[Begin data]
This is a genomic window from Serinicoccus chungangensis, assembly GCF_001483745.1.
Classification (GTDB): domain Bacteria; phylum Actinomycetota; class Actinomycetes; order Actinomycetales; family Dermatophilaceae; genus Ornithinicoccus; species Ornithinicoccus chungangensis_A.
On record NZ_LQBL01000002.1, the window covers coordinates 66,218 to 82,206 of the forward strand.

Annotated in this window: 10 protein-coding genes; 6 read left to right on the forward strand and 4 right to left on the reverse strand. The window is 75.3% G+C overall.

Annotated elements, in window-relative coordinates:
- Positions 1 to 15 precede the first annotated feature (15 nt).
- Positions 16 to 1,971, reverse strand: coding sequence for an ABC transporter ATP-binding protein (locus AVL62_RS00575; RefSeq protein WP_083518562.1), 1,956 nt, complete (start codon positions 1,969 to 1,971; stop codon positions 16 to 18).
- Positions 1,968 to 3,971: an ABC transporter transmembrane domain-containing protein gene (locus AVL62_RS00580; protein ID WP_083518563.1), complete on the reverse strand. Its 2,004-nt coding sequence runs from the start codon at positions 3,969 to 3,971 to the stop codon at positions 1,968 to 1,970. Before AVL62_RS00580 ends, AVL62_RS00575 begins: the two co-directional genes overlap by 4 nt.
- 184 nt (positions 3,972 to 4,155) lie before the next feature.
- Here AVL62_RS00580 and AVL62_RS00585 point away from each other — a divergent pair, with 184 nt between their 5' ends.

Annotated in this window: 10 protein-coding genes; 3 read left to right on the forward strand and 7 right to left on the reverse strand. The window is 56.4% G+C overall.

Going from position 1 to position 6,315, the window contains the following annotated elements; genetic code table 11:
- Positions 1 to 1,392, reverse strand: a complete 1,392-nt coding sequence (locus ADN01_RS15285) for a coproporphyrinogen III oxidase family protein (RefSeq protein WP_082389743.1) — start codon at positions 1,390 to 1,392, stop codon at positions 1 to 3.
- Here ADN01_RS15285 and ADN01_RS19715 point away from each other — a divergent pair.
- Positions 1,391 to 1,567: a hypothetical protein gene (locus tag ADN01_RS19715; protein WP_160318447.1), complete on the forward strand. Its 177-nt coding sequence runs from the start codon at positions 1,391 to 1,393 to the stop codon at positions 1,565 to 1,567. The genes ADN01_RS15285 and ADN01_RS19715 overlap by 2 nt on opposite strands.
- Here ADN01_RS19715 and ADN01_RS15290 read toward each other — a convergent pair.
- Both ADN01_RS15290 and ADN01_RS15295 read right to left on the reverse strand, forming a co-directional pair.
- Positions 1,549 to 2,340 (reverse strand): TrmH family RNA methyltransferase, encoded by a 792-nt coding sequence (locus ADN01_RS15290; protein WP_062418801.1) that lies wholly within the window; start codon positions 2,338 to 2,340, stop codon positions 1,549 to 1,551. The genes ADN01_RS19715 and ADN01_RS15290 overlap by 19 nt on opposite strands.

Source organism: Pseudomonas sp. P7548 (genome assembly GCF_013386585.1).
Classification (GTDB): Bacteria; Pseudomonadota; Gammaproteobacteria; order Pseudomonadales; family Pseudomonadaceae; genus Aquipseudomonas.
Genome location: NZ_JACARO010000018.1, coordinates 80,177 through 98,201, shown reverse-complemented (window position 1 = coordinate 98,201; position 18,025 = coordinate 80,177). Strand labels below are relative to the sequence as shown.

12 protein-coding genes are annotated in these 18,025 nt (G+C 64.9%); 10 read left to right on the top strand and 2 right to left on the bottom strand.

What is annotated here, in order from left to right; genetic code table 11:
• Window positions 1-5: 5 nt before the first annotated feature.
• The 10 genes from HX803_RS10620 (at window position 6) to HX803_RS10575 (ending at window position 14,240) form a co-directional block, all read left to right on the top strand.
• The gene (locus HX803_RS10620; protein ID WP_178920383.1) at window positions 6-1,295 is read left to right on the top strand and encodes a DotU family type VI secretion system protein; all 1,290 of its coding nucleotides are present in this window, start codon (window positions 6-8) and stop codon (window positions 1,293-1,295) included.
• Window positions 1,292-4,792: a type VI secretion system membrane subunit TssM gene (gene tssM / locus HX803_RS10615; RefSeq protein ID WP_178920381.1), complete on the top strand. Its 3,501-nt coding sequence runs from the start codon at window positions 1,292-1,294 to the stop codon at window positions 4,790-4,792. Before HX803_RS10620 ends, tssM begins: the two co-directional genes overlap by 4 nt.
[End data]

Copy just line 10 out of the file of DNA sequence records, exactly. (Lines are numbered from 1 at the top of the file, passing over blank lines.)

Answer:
- Here AVL62_RS00580 and AVL62_RS00585 point away from each other — a divergent pair, with 184 nt between their 5' ends.